Elections, Polarization, and Democratic Resilience
"Elections, Polarization, and Democratic Resilience." In Democratic Resilience: Can the United States Withstand Rising Polarization? Suzanne Mettler, Robert Lieberman, and Kenneth Roberts, eds., pp.343-68. Cambridge: Cambridge University Press. doi.org/10.1017/9781108999601.014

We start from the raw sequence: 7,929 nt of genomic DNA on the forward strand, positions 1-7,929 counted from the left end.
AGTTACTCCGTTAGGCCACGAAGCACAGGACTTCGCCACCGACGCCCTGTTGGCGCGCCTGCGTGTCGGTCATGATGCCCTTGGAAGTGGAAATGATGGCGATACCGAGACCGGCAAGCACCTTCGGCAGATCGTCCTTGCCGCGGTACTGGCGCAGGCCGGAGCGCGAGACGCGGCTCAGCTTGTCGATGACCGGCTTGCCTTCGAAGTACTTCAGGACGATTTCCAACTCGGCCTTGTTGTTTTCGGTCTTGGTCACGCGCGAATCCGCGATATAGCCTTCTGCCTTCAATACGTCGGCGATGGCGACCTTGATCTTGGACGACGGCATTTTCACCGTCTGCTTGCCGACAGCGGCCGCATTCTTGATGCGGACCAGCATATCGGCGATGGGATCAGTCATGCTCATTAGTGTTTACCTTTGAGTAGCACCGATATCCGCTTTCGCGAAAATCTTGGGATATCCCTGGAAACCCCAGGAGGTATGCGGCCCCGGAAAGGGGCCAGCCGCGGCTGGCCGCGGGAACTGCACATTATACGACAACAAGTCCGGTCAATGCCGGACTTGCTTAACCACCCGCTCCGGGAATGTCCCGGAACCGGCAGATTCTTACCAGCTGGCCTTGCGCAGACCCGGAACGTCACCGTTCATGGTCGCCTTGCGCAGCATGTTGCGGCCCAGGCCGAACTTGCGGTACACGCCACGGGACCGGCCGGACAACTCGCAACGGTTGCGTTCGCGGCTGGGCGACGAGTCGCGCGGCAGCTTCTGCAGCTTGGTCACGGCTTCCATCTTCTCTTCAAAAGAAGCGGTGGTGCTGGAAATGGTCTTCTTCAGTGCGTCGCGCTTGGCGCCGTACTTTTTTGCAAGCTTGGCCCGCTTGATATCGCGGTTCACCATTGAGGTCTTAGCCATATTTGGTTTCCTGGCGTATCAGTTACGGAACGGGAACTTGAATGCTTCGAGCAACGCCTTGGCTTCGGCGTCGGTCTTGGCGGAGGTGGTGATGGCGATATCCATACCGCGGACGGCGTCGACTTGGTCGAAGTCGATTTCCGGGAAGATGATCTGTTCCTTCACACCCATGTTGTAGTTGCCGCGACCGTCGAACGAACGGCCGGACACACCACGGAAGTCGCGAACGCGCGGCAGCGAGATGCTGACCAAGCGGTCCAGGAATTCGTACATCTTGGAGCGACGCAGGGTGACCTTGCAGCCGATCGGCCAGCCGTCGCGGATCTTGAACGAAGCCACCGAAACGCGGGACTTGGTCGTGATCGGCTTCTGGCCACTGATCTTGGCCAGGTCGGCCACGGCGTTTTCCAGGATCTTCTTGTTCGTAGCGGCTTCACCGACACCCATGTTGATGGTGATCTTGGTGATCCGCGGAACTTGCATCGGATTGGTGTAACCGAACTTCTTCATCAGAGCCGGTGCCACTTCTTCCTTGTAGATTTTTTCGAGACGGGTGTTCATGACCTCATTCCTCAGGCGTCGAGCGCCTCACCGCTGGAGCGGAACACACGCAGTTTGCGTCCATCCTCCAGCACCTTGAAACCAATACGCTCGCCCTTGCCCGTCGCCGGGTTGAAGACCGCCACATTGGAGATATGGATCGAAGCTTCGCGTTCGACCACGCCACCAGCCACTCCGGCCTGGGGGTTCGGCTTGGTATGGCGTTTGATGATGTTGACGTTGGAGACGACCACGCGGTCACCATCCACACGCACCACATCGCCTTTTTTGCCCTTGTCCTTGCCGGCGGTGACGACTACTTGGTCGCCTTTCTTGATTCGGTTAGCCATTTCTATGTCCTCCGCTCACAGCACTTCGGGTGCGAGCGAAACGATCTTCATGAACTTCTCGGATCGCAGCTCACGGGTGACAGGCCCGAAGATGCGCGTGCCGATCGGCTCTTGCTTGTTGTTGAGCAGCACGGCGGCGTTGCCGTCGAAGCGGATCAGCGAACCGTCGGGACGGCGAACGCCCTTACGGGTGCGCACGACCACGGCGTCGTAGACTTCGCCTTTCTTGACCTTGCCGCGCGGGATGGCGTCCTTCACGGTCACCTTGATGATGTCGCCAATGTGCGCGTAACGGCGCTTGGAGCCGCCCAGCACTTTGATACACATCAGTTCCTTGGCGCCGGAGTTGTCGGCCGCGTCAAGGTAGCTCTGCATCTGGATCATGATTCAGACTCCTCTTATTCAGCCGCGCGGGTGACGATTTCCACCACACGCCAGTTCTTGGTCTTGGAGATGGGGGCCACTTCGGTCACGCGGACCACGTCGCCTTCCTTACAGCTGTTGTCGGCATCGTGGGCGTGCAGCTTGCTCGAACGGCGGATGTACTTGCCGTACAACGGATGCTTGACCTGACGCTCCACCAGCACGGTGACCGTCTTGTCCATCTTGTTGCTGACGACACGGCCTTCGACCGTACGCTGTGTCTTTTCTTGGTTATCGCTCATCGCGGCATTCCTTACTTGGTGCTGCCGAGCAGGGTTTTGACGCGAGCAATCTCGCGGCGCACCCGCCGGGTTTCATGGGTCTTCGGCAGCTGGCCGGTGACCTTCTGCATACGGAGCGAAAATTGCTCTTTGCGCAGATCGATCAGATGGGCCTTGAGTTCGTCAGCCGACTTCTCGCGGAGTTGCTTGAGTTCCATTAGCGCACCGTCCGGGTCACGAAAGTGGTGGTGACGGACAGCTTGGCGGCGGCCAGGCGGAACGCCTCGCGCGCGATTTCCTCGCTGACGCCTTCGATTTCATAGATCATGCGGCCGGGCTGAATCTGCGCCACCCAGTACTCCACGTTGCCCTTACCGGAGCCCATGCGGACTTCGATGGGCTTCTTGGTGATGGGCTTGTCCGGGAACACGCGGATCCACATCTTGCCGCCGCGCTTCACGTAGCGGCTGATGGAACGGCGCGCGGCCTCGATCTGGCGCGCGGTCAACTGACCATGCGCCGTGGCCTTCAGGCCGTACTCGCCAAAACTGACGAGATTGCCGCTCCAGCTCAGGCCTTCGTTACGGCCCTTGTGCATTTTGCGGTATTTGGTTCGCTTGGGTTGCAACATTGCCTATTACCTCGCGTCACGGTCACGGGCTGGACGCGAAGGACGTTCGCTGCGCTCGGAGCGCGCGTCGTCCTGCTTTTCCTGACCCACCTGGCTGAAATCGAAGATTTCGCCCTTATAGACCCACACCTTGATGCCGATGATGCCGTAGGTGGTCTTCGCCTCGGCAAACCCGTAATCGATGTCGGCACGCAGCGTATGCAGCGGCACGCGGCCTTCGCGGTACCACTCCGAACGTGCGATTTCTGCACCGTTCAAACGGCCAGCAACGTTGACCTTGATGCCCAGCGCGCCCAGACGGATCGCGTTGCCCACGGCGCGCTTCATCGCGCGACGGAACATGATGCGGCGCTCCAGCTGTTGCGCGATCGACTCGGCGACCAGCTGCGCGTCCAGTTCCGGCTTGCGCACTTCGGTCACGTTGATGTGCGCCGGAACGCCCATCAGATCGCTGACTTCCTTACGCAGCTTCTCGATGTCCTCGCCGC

Elections are at the core of democratic politics. This chapter lays out the tension between elections’ polarizing and integrative role, each of which is necessary if elections are to perform the tasks assigned them by democratic theory. I describe how elections’ polarizing logic has repeatedly led to electoral manipulation in American history, and then consider the types of institutional or normative constraints that have been devised to protect against this. The most reliable way that way that Americans have muted electoral manipulations has been by reducing and localizing political competition. Preserving America’s electoral integrity at the national level has been accomplished in no small part through manipulations that diffused the potentially corrosive effects of competition away from the center, empowering local elites and dissolving any pretext of equal citizenship. A central theme of this chapter, however, is that not all forms of electoral manipulations are equally suspect. The paradox of American elections might simply be that certain forms of electoral “hardball” (i.e., otherwise legitimate and legal changes that bias outcomes in favor of one party over the other), have been one of the most important forces advancing both democratic inclusion and democratic resilience.